Document Records - Vintage Blues and Jazz

Document Records
Blind Willie McTell Vol. 2

£10.50    10.5 New


Blind Willie McTell
01 - Talkin' To Myself
02 - Razor Ball
03 - Southern Can Is Mine
04 - Broke Down Engine
05 - Stomp Down Rider
06 - Scarey Day Blues

Ruth (Mary) Willis
07 - Rough Alley Blues
08 - Experience Blues
09 - Painful Blues

Blind Willie McTell
10 - Low Rider's Blues
11 - Georgia Rag

Ruth (Mary) Willis
12 - Low Down Blues

Ruby Glaze and Hot Shot Willie (McTell)
13 - Rollin' Mama Blues
14 - Lonesome Day Blues
15 - Mama, Let Me Scoop For You
16 - Searching The Desert For The Blues

Blind Willie McTell and Curley Weaver
17 - Warm It Up To Me
18 - It's Your Time To Worry
19 - It's A Good Little Thing

Blind Willie McTell Vol 2 – Complete Recorded Works in Chronological Order (April 1930 – 14th September 1933 )

Vinyl LP.
Catalogue number: TMR173
Third Man Records

Blind Willie McTell, vocal, twelve-string guitar.
Includes: Curley Weaver, guitar; Ruth (Mary) Willis, vocal; Ruby Glaze, vocal.
Genres: Vintage Country Blues – Georgia Blues – Country Blues Guitar – 12-String Guitar – Bottleneck-slide-guitar, Ragtime Guitar.
New sound restoration by Gary Atkinson
Sleeve Notes by “Sir” Mick Middles
Includes detailed discography

Using rare recordings from the vast Document Records catalogue, Third Man continues its new series of vinyl albums, featuring the best in vintage blues, with the King of the Georgia bluesmen, Blind Willie McTell.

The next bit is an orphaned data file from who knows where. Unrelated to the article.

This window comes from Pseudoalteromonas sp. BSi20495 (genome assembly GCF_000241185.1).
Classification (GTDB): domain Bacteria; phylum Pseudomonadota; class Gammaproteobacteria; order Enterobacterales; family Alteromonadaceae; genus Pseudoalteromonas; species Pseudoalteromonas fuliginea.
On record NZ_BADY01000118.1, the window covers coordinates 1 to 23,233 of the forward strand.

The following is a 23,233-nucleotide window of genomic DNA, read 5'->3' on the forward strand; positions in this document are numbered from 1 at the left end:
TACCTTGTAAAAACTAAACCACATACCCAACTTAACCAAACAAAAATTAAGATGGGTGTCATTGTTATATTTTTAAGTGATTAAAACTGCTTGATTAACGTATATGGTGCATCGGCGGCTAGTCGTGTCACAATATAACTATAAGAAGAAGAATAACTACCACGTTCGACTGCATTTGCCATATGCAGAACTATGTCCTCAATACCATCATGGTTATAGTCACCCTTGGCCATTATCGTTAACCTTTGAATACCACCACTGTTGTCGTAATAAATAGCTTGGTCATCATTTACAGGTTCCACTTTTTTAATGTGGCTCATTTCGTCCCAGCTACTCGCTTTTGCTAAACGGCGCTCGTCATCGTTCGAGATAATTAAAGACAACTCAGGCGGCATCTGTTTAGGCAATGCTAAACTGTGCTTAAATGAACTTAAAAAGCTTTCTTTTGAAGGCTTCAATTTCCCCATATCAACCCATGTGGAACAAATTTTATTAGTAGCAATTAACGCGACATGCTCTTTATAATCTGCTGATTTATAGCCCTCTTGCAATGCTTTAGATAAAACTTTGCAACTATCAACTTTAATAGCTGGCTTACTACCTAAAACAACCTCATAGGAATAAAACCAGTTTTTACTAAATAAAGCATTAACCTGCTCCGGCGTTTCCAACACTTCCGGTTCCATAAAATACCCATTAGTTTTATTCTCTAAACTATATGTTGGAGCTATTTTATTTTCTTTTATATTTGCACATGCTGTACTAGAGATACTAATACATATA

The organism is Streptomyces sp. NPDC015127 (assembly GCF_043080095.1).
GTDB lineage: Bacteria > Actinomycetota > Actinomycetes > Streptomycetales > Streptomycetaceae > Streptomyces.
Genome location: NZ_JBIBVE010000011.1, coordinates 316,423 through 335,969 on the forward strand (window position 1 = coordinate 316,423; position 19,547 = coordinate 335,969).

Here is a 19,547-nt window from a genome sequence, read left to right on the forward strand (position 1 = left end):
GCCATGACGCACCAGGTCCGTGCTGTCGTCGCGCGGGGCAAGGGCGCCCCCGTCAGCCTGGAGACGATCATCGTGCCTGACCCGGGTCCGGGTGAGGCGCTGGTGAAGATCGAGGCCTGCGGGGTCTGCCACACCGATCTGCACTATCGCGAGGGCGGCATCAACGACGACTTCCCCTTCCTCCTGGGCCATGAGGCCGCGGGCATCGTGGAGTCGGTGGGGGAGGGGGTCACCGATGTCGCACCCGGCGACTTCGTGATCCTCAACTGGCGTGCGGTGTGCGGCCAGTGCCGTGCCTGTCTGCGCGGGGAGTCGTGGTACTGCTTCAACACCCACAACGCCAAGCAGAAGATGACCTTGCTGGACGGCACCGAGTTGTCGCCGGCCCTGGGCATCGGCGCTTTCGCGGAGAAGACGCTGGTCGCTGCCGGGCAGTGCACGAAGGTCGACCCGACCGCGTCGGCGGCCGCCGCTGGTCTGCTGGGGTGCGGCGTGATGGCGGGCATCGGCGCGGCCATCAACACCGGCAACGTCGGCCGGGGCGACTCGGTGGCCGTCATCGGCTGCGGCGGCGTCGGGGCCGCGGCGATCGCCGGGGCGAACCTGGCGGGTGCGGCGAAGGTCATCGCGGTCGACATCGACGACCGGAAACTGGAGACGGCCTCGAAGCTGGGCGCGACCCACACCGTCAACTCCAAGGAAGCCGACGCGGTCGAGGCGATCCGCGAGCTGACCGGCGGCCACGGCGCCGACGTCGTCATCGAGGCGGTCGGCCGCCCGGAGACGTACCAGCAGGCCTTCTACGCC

“…and no one can sing the blues like Blind Willie McTell.”

So sang Bob Dylan, on his 1983 song, ‘Blind Willie McTell’, thereby illuminating a legend that had retained an enigmatic ghostlike presence in the shadows of blues history since the middle of the twentieth century.
Dylan’s tribute acted as a necessary corrective by focusing on the unique nature of McTell’s style and delivery. It is hoped that this new collection will further the same cause, for McTell’s influence has, if anything, gathered pace and power as the decades have passed. Although McTell’s prolific recording career never produced a bona fide ‘hit record’, it was the fluid syncopation of his finger style guitar technique and Piedmont and ragtime vocals – his laid back tenor separating him from many of his peers that gave him his unique appeal.
Throughout the decades, the ‘ghost’ of his influence has become increasingly active, although most obviously in a plethora of cover versions from a disparate spread of  grateful artists such as Taj Mahall, The Allman Brothers Band, The White Stripes and even his unlikely namesake, the British folk legend Ralph McTell.
Each recording, taken from the Document vaults, has been revisited and painstakingly sound restored whilst taking great care to preserve the integrity of original the recordings found on these incredibly rare and historic items. Many being “only known” copies to have survived.

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